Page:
A day with Mahindra Racing on the 2022 Formula E season

Sirish Chandran: Are the drivers developing certain specific and unique skills for Formula E? For example, you could have chosen a driver from Formula 2 or one of the combustion engine championships, but you chose a driver from Formula E itself. Are these drivers or skill sets unique to Formula E and you might not find them in another racing series? If so, what are they?

Dilbagh Gill: Actually, I’ll skip this (question) after I start with one of these two guys (drivers). But I really think yes, there are skills that drivers pick up in Formula E that are quite unique to what they’ve done before. Because every time we had a driver from outside Formula E coming into the championship, there was a bit of unlearning for the driver. For example, the way they use the pedals in the car is very different from anywhere else in terms of overlap and things like that. And again, the “lift and coast” phenomenon they learned in Formula E is also quite unique. I think from a driving perspective, understanding the software controls, which is very important in Formula E, takes a bit of time. And I think that has also been proven. Like any driver coming from outside the championship, it takes time (for them) to succeed. On a single lap, yes a driver can come from outside the championship, maybe F2 now or an F1 driver can be on pole. But then for him to finish that run, it takes at least half a season before they kind of get to the base to start figuring out how the run is going. Because even though the race is quite short with 45 minutes plus one lap, it takes a lot of mental capacity to drive them. I don’t know if Oliver or Sims want to add anything to that because every time they start talking their salary goes up.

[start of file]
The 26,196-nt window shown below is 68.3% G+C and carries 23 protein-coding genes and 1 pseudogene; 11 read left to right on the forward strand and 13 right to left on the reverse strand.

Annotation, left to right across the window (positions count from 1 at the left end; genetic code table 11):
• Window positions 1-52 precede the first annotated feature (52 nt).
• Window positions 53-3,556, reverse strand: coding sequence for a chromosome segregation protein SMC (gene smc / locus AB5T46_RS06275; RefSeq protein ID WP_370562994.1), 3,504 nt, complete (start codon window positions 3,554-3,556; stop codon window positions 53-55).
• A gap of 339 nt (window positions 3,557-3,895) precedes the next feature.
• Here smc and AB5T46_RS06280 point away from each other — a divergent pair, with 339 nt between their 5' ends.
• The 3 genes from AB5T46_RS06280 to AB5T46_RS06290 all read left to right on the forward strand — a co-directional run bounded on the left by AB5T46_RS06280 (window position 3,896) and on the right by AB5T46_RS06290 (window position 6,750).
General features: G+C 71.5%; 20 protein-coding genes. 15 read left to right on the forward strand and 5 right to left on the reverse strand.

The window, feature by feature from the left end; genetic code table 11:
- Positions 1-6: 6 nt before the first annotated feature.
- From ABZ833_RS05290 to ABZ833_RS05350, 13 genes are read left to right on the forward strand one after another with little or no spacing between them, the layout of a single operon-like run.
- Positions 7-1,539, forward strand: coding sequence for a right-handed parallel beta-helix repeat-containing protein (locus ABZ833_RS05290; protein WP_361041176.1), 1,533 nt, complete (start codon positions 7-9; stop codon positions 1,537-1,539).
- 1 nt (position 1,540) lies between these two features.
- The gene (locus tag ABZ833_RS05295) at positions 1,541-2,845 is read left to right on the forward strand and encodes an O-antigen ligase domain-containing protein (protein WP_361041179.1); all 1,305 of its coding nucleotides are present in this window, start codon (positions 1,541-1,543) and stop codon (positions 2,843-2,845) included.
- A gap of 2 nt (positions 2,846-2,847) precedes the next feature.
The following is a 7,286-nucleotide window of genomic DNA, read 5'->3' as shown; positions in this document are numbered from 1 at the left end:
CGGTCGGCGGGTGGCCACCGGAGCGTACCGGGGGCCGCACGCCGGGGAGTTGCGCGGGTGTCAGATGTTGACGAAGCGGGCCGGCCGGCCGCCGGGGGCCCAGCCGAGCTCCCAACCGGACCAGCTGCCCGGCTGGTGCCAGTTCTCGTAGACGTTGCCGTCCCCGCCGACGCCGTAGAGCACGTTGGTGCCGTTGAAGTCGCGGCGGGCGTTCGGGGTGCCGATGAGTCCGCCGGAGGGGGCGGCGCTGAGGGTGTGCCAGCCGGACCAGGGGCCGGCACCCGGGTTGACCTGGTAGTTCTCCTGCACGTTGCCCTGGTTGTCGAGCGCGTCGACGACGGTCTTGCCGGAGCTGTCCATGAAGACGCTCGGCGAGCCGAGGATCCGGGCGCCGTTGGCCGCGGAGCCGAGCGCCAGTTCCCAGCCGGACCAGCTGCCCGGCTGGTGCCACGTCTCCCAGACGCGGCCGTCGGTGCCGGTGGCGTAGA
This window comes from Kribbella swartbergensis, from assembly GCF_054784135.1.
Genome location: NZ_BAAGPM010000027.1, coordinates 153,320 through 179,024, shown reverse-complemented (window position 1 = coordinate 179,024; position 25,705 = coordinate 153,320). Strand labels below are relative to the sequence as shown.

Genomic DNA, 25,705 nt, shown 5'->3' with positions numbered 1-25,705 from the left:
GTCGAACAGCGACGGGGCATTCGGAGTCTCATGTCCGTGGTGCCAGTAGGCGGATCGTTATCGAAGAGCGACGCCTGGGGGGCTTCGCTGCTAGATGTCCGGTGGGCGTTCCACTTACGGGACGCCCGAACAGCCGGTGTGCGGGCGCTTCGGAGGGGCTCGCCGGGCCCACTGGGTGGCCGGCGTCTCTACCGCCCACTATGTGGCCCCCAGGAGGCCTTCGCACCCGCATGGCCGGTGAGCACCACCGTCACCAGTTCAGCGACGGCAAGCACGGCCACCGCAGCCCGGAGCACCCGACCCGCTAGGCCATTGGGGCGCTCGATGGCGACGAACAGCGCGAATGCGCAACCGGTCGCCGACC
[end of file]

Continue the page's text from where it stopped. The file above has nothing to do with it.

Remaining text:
Oliver Rowland: Yeah, I think for me the biggest difference in Formula E is that to drive you have to deal with a lot of things in the car and the only way to really affect that is experience. I remember coming in season 5 and it was like a baptism of fire. I was trying my best to be as consistent and as fast as possible during the races, but there were so many other things to deal with and I think it’s just practice to deal with that stuff. And I think that’s why experience is kind of the key in Formula E. Some of the younger guys can come in and show they’re faster in one lap but, I think especially now, we’re all two and we have to lead a whole team of people and there are a lot of people working towards one car and one goal. I think you need the experience of what works and what hasn’t worked in order to build that structure and that team around you. I think it also takes a long time to gain experience.

Alexander Sims: Umm, I think Oliver summed it up pretty well. Yeah, Formula E is so complex. So many different aspects to getting a clean and well-executed race weekend. So when you start from zero, I remember my first year in Formula E, you just faced new situations so frequently throughout the season and you can succeed in some of them, shine sometimes. But having a good season from start to finish is quite difficult. But I think we’re in a pretty good position when it comes to rider experience levels, racecraft and all that stuff.

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